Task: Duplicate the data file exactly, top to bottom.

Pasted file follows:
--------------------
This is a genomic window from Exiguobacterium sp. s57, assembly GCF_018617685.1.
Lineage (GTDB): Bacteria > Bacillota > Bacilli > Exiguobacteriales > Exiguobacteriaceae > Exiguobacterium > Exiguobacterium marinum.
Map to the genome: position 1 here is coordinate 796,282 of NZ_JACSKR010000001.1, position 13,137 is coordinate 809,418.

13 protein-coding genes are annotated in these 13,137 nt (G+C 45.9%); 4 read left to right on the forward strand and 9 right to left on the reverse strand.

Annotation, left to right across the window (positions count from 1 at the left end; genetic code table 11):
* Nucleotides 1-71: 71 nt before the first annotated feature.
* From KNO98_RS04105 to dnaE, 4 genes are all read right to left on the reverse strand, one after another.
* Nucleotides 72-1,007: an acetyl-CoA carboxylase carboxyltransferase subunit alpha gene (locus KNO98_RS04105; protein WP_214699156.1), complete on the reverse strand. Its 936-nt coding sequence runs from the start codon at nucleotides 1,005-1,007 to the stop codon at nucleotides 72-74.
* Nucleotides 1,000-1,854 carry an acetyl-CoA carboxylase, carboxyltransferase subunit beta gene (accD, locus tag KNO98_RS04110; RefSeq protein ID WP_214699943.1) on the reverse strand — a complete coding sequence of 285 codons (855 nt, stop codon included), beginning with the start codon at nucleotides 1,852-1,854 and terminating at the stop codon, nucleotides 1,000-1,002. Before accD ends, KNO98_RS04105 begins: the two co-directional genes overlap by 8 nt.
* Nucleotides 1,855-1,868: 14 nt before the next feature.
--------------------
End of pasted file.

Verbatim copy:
This is a genomic window from Exiguobacterium sp. s57, assembly GCF_018617685.1.
Lineage (GTDB): Bacteria > Bacillota > Bacilli > Exiguobacteriales > Exiguobacteriaceae > Exiguobacterium > Exiguobacterium marinum.
Map to the genome: position 1 here is coordinate 796,282 of NZ_JACSKR010000001.1, position 13,137 is coordinate 809,418.

13 protein-coding genes are annotated in these 13,137 nt (G+C 45.9%); 4 read left to right on the forward strand and 9 right to left on the reverse strand.

Annotation, left to right across the window (positions count from 1 at the left end; genetic code table 11):
* Nucleotides 1-71: 71 nt before the first annotated feature.
* From KNO98_RS04105 to dnaE, 4 genes are all read right to left on the reverse strand, one after another.
* Nucleotides 72-1,007: an acetyl-CoA carboxylase carboxyltransferase subunit alpha gene (locus KNO98_RS04105; protein WP_214699156.1), complete on the reverse strand. Its 936-nt coding sequence runs from the start codon at nucleotides 1,005-1,007 to the stop codon at nucleotides 72-74.
* Nucleotides 1,000-1,854 carry an acetyl-CoA carboxylase, carboxyltransferase subunit beta gene (accD, locus tag KNO98_RS04110; RefSeq protein ID WP_214699943.1) on the reverse strand — a complete coding sequence of 285 codons (855 nt, stop codon included), beginning with the start codon at nucleotides 1,852-1,854 and terminating at the stop codon, nucleotides 1,000-1,002. Before accD ends, KNO98_RS04105 begins: the two co-directional genes overlap by 8 nt.
* Nucleotides 1,855-1,868: 14 nt before the next feature.